The singularly arresting Rafael Nadal has always loved the hard-court conditions at Indian Wells. While some players struggle to find their range off the ground in the desert air and lack the backcourt control they find in other places, the Spaniard with the heavy topspin artillery seems right at home in California. It is no accident that he has captured this Masters 1000 tournament three times, prevailing in 2007, 2009 and 2013. When he is healthy and confident, Nadal is always going to be a serious candidate to take the title. Based on what I have seen so far from the world No. 2 in his three contests this time around, Nadal has a good chance to come through and claim the crown for the first time in six years.
Today, Nadal confronted Serbian Filip Krajinovic. The 27-year-old had reached the round of 16 as a qualifier with an impressive run, winning 10 sets in a row altogether, upending No. 20 seed David Goffin and No. 14 Daniil Medvedev in his last two matches leading up to Nadal. But Krajinovic knew full well that he was stepping into another league altogether when he walked on court with the redoubtable Nadal. The 32-year-old had opened with a tailor made confrontation against Jared Donaldson, dropping only two games in that one-sided contest.
Facing the dogged Diego Schwartzman next, Nadal was locked at 3-3 against an ever-tenacious adversary, a fellow regarded by many observers as the “Little Big Man” of tennis. Thereafter, Nadal masterfully moved his adversary around the court, making Schwartzman play too many balls from above his shoulders on his backhand side. Nadal secured nine of the last 10 games to claim a resounding 6-3, 6-1 victory.
Losing only six games in four sets en route to his appointment with Krajinovic was evidence that Nadal was striking the ball well and taking care of business ruthlessly and efficiently. And yet, he had never played the Serbian before. Be that at it may, it did not take Nadal long to figure out how to proceed.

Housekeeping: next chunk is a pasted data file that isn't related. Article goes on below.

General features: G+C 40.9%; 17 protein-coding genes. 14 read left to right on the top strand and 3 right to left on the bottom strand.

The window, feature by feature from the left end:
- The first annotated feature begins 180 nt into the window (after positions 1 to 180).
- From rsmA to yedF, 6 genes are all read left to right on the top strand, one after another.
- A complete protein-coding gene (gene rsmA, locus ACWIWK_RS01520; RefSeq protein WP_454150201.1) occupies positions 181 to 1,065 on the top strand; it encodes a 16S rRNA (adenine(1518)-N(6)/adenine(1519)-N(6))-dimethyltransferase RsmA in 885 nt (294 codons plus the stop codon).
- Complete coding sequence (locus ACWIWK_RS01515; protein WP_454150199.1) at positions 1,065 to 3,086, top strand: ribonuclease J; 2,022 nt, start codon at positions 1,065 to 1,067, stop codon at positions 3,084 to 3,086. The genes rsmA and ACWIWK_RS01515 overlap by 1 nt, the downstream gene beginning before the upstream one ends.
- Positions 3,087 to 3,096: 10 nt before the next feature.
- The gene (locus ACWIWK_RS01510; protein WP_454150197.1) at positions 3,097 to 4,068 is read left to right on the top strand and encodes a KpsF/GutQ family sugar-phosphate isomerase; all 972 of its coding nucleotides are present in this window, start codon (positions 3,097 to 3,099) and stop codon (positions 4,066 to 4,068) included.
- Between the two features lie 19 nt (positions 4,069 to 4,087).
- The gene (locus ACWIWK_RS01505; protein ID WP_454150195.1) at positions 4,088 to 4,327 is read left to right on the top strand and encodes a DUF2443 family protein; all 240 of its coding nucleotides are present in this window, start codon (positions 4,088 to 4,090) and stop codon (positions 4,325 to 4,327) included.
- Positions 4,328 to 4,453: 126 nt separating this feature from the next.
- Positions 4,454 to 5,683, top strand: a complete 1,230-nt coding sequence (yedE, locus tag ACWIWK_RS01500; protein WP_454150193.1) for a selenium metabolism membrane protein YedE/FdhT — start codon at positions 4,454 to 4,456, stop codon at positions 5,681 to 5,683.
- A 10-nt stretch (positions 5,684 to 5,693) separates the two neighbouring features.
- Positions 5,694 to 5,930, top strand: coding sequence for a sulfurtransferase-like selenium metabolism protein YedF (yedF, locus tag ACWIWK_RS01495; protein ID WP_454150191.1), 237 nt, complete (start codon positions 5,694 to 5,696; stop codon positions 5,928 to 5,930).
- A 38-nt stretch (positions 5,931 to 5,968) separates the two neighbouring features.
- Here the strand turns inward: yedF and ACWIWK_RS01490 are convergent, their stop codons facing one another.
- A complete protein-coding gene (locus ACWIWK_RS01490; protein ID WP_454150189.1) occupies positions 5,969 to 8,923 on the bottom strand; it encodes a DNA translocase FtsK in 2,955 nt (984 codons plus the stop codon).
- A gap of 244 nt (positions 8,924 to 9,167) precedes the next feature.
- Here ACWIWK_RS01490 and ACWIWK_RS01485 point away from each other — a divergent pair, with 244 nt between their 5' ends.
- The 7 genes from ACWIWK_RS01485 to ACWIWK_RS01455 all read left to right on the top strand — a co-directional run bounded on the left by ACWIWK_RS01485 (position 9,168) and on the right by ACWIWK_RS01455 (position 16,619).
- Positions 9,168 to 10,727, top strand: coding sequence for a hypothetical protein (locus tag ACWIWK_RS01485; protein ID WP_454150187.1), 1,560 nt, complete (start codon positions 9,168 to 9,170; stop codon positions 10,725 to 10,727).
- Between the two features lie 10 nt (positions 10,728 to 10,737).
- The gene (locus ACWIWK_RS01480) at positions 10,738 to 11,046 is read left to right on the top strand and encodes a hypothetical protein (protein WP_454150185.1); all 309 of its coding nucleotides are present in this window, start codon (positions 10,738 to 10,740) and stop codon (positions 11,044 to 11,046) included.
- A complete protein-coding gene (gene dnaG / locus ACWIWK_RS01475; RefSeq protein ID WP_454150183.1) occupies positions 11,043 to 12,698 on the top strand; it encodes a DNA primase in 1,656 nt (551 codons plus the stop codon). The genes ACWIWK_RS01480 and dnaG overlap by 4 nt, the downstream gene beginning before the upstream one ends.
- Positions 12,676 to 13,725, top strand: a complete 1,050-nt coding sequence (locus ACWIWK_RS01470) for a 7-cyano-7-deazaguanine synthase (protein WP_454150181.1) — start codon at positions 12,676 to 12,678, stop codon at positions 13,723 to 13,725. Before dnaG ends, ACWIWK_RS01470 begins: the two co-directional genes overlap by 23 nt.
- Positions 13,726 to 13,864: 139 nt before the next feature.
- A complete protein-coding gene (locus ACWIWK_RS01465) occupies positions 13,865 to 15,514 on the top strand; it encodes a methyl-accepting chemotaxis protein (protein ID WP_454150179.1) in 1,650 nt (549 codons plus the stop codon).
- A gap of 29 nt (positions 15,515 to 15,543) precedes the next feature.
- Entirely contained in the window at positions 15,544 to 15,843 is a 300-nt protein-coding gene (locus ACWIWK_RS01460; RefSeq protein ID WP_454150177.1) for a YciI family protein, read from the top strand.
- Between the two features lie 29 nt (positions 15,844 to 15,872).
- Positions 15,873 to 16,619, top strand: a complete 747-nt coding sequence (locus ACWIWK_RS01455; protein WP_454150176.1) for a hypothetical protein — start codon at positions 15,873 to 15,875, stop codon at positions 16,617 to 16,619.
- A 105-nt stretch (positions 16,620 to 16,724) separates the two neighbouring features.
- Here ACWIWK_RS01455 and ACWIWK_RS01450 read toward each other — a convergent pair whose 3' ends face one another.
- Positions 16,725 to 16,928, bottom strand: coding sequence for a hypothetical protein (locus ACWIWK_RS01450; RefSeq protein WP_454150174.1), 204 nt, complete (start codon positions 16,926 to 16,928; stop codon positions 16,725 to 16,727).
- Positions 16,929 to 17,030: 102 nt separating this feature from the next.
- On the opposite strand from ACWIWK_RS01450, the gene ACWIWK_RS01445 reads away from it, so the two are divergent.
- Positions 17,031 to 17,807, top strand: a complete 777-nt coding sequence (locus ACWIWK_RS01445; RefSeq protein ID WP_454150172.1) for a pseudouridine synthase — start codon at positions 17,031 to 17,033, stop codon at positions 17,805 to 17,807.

He was down 0-30 in the opening game of the match before collecting four points in a row for the hold. Nadal broke in the second game. Serving at 30-40, Krajinovic pulled Nadal wide to the forehand. Rafa went crosscourt with his heavy topspin, and Krajinovic netted a forehand as he tried to go to the open court. How many times has that pattern been repeated over the years? Opponents think they have to make the perfect shot because they know Nadal can punch holes into their hearts with his passing shots on the dead run.
Nadal had the immediate break and then swiftly held at 15 for 3-0. From his 0-30 deficit in the first game, Nadal had won 12 of 15 points. However, Krajinovic was not overly intimidated by his renowned rival. He held in the fourth game and then broke Nadal in the fifth. The Spaniard was up 40-30 but Krajinovic controlled that point convincingly, approaching deep to the backhand, putting away a backhand volley cleanly. He attacked again to force a sliced backhand passing shot error from Nadal, and then his pace of shot rushed the Spaniard into a backhand crosscourt error. Nadal had held serve 43 consecutive times since losing the Australian Open final to Novak Djokovic before.